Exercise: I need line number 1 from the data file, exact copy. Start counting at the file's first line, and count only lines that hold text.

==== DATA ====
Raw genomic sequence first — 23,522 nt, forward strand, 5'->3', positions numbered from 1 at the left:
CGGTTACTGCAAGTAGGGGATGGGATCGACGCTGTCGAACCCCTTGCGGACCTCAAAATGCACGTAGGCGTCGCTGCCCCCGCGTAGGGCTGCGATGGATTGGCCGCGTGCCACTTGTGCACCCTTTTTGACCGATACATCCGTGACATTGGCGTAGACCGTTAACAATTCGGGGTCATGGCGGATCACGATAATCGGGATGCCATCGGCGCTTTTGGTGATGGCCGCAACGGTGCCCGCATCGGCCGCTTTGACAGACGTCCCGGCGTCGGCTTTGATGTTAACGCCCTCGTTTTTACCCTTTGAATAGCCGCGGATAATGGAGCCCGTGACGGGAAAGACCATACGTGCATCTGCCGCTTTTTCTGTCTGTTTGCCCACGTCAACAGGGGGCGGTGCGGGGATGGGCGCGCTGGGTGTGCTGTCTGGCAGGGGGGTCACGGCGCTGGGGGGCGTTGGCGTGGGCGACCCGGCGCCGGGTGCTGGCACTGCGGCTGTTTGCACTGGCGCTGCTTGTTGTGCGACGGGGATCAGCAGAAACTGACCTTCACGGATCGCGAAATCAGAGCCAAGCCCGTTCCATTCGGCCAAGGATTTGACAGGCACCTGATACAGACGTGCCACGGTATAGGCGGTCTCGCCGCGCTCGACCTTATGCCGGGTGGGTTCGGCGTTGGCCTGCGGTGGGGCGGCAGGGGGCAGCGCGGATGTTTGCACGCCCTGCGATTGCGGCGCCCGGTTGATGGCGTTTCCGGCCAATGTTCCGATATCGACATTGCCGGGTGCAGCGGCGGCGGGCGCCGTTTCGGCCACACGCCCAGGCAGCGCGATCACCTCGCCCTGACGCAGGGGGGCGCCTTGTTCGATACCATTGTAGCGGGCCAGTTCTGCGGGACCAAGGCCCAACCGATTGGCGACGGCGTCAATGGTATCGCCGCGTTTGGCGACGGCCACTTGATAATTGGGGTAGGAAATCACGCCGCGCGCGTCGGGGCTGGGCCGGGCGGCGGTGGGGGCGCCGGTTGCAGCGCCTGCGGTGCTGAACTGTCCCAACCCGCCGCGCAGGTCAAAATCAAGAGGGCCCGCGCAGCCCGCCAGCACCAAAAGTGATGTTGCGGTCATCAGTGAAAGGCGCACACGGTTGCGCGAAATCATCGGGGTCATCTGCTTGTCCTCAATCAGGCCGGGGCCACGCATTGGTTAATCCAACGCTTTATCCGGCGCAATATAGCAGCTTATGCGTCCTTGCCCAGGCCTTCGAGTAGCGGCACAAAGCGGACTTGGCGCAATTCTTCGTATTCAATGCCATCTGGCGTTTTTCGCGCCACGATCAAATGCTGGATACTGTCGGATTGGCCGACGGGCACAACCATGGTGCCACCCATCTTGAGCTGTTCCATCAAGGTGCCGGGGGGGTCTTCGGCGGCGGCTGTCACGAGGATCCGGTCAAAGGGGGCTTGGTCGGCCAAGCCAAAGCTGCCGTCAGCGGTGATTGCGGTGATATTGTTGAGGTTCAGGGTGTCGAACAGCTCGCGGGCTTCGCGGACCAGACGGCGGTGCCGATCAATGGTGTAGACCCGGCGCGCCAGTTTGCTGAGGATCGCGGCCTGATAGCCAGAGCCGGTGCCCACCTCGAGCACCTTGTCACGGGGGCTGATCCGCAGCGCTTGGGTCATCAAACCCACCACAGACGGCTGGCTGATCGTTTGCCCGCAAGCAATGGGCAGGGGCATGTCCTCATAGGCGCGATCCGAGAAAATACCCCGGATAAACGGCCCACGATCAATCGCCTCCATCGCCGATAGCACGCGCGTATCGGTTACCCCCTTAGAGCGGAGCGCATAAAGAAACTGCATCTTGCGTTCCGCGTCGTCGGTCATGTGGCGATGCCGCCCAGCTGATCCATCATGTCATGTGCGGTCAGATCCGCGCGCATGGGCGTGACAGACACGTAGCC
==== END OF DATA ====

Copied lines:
Raw genomic sequence first — 23,522 nt, forward strand, 5'->3', positions numbered from 1 at the left: